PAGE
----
User Solution Empowerment (USE) for Unified Communications
User Solution Empowerment (USE) services can help your end-users gain the confidence and knowledge to use your collaboration technology more
User Solution Empowerment for Unified Communications
How to get everyone to use your UC collaboration technology
- What is it?
- Main goal
- Why is it important?
What is User Solution Empowerment?
User Solution Empowerment (USE) helps your employees adopt collaboration technology with greater speed and effectiveness through customized processes, tools, and techniques. With the help of certified change management professionals, you can directly influence and improve:
- User behavior
- Product and technology use
- Organizational adoption
See Figure 1 for more details
Figure 1: Benefits of USE
Unforeseen common scenarios
When collaboration technology is purchased, many organizations assume that increased productivity and employee engagement will follow. Yet, often it doesn’t. What IT organizations fail to realize is that many times, they make several assumptions that influence the new deployment’s success, including:
- Mistaking potential value with actual value at the point of purchase (i.e. customer use cases are much harder to attain than originally anticipated)
- Underestimating the difficulty of enacting enterprise-wide change
- Failing to get executive leadership to use the new technology
The standard IT mentality of “if we build it, they will come” haunts many teams, but it doesn’t have to. In fact, often it’s not the IT department’s fault when the technology doesn’t return its investment immediately. End users are complicated: many don’t like change (even if it’s for their own benefit). They may not want to learn new things and can be hard to convince. But the truth is, you need to make it easy for end users to adopt and use the technology, otherwise you’ll be perplexed over the low adoption rates.
Think about it: when your technology becomes easy to use and people see immediate results, more people use it. When more people use the technology, including senior leadership, the actual value of your investment is realized (i.e. full potential for the technology is achieved) because it’s helping to simplify people’s lives.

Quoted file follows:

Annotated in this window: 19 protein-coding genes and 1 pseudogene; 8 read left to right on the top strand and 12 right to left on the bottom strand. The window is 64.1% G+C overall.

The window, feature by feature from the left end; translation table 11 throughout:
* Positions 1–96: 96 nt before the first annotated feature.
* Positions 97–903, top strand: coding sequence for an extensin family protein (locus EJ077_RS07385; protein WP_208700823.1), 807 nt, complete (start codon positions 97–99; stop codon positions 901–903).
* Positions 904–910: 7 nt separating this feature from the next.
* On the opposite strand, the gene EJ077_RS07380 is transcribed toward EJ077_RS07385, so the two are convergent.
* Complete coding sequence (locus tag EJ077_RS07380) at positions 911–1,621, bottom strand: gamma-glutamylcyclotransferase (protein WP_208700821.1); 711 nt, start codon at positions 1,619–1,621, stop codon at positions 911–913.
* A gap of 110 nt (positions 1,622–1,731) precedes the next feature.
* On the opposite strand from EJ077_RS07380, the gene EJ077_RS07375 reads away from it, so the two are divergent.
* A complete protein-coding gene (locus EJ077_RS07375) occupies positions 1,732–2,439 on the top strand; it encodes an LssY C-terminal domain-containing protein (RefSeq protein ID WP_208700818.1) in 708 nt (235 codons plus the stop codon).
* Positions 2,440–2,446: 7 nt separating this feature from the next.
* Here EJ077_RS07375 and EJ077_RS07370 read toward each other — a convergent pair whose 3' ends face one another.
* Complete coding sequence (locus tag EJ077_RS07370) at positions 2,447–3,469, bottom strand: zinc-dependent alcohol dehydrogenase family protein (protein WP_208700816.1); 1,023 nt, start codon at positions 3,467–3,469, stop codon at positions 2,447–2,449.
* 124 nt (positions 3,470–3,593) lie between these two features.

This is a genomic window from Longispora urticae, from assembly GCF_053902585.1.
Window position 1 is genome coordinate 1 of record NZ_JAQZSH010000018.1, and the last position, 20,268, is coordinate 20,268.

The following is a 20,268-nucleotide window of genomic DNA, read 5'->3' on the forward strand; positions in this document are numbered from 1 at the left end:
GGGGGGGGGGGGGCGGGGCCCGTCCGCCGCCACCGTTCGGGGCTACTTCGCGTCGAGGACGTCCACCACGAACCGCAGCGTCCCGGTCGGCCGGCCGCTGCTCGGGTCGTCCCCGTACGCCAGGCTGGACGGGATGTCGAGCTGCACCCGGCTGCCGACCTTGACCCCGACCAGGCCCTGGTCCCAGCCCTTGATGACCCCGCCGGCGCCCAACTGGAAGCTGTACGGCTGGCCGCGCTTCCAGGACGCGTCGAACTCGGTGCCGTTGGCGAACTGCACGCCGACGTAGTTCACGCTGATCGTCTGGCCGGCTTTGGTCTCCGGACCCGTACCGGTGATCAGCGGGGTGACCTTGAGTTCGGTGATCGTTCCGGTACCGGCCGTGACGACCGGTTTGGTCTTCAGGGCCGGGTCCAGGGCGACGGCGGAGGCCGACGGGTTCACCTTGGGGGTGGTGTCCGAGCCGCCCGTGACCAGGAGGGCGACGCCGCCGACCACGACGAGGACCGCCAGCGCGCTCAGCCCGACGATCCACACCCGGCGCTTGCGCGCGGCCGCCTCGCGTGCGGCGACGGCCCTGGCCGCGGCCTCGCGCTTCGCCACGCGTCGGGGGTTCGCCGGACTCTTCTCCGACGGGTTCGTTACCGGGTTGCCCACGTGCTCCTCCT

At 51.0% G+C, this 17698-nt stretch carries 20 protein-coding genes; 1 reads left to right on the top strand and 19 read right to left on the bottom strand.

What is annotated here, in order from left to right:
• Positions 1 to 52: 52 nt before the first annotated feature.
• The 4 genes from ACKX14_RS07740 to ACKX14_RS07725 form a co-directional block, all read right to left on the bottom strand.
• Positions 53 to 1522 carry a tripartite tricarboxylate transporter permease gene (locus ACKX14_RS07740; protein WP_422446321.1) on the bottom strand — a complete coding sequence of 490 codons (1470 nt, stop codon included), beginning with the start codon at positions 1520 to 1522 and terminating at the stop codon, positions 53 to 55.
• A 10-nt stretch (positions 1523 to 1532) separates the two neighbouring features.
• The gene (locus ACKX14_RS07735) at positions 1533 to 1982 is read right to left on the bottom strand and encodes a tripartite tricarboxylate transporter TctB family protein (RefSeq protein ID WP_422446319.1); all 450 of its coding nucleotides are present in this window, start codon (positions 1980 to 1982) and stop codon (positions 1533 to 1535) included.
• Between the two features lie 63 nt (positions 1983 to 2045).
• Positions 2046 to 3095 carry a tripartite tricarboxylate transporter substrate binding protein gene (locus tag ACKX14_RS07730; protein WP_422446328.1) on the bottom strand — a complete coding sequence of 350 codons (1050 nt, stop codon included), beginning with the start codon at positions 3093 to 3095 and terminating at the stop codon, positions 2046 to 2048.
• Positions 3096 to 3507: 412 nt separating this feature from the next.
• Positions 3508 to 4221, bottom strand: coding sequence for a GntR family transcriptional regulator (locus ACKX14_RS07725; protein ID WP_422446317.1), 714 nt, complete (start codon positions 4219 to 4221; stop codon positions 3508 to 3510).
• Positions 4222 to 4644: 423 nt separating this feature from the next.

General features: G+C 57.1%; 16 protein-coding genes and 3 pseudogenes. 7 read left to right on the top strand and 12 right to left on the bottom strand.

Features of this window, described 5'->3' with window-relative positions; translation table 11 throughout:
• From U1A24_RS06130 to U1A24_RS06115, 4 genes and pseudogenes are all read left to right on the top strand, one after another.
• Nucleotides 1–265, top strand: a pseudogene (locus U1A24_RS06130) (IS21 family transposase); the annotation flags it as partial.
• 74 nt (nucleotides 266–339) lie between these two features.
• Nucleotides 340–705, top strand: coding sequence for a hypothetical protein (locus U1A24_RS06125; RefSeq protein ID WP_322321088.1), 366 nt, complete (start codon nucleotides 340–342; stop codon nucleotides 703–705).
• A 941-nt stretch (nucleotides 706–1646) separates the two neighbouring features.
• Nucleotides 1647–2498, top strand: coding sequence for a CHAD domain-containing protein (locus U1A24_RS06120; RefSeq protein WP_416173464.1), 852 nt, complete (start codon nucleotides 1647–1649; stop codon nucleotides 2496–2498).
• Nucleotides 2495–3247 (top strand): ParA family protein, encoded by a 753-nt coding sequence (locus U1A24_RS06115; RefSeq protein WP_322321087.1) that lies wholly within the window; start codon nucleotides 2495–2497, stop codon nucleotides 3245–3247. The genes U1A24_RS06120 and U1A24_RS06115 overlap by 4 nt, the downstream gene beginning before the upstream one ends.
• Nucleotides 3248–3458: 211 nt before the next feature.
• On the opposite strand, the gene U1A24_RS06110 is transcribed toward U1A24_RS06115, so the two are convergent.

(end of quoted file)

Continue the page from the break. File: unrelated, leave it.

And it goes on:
The hard part is making it simple for people, which entails properly communicating the technology’s value, demonstrating its effectiveness, and giving people the opportunity to ask questions and learn on their own.
Common challenges faced
When the technology is not easy to use, the following can occur:
- Employee resistance to change
- Inadequate sponsorship
- Lack of project management
- Additional costs and resources
- Poorly defined use cases
- Gaps in team skills
- Lack of a compelling case for change
Almost always, the aforementioned symptoms of poor employee usage result from an ineffective change management program, leading to common results (see Figure 2)
Figure 2: Common results due to lack of proper change management strategies
When should you consider USE?
When should I consider USE?
Investing in a change management solution to supplement your collaboration platform upgrade or purchase isn’t always a natural, primary thought. Instead, most IT organizations focus on how to implement their new solution properly, making sure the technology itself works as planned. Yet by doing so, the people who use the technology are often left behind, causing a disassociation with the new solution. Usually, you can notice this by paying attention to certain qualitative and quantitative aspects of the new technology:
- What users say about it (both verbally and through formal feedback)
- How users interact with it (i.e. how users address specific use cases)
- How quickly users adopt it (and continue using it)
- Time spent per user on it
- Leakage rate (rate of people reverting to the old technology)
- How easy it is to access helpful guides for learning it
It’s easy to fall into a reactive strategy, but you’ll know when it is a good time to invest in a change management program. Signals include:
- When your employees:
- Are still using multiple, competing collaboration technologies
- Don’t understand how to use your collaboration technology
- Are resistant to change
- When you notice:
- Employee usage is low
- Employee productivity hasn’t changed
- Senior leadership isn’t using or supporting the new collaboration technology
At the point of purchase is the best time to implement a change management strategy. Goals should be to:
- Alleviate the possibility of end users shifting their behavior after a poor first introduction
- Sync with the introduction of the product to improve awareness and keep interest high